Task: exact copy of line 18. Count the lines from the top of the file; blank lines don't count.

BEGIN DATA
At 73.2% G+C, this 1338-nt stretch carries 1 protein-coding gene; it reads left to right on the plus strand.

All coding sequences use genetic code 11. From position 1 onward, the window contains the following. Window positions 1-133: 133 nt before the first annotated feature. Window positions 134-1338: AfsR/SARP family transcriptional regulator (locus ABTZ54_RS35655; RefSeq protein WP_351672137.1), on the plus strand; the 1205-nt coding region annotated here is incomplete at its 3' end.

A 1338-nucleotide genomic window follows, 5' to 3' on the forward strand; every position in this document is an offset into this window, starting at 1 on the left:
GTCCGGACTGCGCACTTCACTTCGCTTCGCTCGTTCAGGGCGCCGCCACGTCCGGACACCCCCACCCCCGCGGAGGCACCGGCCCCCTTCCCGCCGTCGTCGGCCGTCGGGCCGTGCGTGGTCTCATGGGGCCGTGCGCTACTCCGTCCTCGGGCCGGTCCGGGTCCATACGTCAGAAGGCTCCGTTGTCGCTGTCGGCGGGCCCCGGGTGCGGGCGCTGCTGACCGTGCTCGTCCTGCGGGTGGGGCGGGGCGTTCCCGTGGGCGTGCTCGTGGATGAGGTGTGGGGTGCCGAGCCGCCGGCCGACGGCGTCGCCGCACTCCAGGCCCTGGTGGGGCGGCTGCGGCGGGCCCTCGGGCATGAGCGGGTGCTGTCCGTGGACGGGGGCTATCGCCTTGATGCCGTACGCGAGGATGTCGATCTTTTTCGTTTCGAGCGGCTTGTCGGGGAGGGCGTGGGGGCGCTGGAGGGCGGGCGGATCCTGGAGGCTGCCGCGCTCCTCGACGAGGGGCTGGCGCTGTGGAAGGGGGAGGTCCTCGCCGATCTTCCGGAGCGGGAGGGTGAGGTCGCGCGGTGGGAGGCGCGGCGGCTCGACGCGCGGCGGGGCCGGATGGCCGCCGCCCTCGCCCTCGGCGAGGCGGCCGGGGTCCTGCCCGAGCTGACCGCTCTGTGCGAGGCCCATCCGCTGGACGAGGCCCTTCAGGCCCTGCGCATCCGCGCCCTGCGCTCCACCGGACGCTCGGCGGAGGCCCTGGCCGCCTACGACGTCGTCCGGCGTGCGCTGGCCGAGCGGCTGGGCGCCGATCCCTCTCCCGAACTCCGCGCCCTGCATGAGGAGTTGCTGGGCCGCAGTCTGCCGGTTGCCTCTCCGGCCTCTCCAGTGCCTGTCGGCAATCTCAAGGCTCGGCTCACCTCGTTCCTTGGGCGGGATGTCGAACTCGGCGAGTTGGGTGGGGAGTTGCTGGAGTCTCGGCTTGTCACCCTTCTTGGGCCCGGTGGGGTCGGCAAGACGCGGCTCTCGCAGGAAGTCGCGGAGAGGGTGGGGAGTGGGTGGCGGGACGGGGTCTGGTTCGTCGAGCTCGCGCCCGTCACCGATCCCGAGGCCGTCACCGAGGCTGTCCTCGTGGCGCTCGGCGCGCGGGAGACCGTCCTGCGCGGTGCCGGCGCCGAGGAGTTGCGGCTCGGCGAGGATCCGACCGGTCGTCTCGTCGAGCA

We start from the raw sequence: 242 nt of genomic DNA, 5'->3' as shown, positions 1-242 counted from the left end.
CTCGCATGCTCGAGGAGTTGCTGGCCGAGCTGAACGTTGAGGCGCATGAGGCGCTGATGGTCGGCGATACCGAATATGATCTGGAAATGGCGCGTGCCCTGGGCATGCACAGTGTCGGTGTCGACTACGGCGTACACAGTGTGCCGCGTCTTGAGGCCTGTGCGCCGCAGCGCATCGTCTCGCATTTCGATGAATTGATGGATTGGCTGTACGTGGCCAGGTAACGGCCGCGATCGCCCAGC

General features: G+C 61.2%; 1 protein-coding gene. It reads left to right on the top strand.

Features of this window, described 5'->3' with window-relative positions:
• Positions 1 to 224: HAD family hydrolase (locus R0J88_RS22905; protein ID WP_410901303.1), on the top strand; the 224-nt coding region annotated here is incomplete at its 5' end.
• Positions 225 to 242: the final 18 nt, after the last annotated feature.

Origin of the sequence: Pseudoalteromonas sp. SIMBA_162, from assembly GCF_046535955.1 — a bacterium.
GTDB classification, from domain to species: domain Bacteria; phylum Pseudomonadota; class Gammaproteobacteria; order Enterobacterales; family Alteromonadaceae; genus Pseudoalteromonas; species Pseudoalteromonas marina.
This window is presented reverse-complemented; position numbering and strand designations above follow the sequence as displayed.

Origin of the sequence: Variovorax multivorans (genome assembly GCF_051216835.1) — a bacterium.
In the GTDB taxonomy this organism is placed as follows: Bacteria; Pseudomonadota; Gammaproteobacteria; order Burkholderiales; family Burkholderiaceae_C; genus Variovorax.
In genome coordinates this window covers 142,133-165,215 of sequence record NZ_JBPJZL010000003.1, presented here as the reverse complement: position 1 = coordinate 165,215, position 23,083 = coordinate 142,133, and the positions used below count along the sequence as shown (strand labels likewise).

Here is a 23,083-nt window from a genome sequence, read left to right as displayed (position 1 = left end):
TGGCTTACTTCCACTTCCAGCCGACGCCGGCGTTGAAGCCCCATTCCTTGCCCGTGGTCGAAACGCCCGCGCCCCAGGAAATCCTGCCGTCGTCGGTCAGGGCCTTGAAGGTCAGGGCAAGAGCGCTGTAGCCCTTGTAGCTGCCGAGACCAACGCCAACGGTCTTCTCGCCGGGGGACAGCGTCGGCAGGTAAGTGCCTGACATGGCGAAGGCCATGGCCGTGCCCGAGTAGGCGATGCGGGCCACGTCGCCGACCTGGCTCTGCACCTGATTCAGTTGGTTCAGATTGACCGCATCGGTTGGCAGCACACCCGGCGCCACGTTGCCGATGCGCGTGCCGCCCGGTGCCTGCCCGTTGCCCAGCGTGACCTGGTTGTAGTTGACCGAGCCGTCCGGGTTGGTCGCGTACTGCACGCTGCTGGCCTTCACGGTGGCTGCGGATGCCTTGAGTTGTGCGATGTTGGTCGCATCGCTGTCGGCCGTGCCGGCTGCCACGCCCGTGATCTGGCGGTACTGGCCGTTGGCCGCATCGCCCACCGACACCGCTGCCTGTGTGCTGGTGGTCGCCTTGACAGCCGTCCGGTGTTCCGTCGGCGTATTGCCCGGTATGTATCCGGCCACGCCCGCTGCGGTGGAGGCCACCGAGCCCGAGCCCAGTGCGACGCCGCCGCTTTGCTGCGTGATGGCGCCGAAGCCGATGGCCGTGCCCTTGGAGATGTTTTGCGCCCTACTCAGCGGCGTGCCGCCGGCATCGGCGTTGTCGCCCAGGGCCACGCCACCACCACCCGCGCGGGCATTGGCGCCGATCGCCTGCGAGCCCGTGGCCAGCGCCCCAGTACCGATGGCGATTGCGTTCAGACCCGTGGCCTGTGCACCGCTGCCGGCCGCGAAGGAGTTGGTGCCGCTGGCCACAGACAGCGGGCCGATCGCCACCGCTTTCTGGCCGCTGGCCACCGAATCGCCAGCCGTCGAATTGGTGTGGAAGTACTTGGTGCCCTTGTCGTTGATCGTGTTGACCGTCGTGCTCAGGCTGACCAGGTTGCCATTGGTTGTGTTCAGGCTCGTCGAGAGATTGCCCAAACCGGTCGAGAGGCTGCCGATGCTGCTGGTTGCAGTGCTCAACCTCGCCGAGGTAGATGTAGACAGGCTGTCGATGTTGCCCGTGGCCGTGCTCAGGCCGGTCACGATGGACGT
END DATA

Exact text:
TGGCTTACTTCCACTTCCAGCCGACGCCGGCGTTGAAGCCCCATTCCTTGCCCGTGGTCGAAACGCCCGCGCCCCAGGAAATCCTGCCGTCGTCGGTCAGGGCCTTGAAGGTCAGGGCAAGAGCGCTGTAGCCCTTGTAGCTGCCGAGACCAACGCCAACGGTCTTCTCGCCGGGGGACAGCGTCGGCAGGTAAGTGCCTGACATGGCGAAGGCCATGGCCGTGCCCGAGTAGGCGATGCGGGCCACGTCGCCGACCTGGCTCTGCACCTGATTCAGTTGGTTCAGATTGACCGCATCGGTTGGCAGCACACCCGGCGCCACGTTGCCGATGCGCGTGCCGCCCGGTGCCTGCCCGTTGCCCAGCGTGACCTGGTTGTAGTTGACCGAGCCGTCCGGGTTGGTCGCGTACTGCACGCTGCTGGCCTTCACGGTGGCTGCGGATGCCTTGAGTTGTGCGATGTTGGTCGCATCGCTGTCGGCCGTGCCGGCTGCCACGCCCGTGATCTGGCGGTACTGGCCGTTGGCCGCATCGCCCACCGACACCGCTGCCTGTGTGCTGGTGGTCGCCTTGACAGCCGTCCGGTGTTCCGTCGGCGTATTGCCCGGTATGTATCCGGCCACGCCCGCTGCGGTGGAGGCCACCGAGCCCGAGCCCAGTGCGACGCCGCCGCTTTGCTGCGTGATGGCGCCGAAGCCGATGGCCGTGCCCTTGGAGATGTTTTGCGCCCTACTCAGCGGCGTGCCGCCGGCATCGGCGTTGTCGCCCAGGGCCACGCCACCACCACCCGCGCGGGCATTGGCGCCGATCGCCTGCGAGCCCGTGGCCAGCGCCCCAGTACCGATGGCGATTGCGTTCAGACCCGTGGCCTGTGCACCGCTGCCGGCCGCGAAGGAGTTGGTGCCGCTGGCCACAGACAGCGGGCCGATCGCCACCGCTTTCTGGCCGCTGGCCACCGAATCGCCAGCCGTCGAATTGGTGTGGAAGTACTTGGTGCCCTTGTCGTTGATCGTGTTGACCGTCGTGCTCAGGCTGACCAGGTTGCCATTGGTTGTGTTCAGGCTCGTCGAGAGATTGCCCAAACCGGTCGAGAGGCTGCCGATGCTGCTGGTTGCAGTGCTCAACCTCGCCGAGGTAGATGTAGACAGGCTGTCGATGTTGCCCGTGGCCGTGCTCAGGCCGGTCACGATGGACGT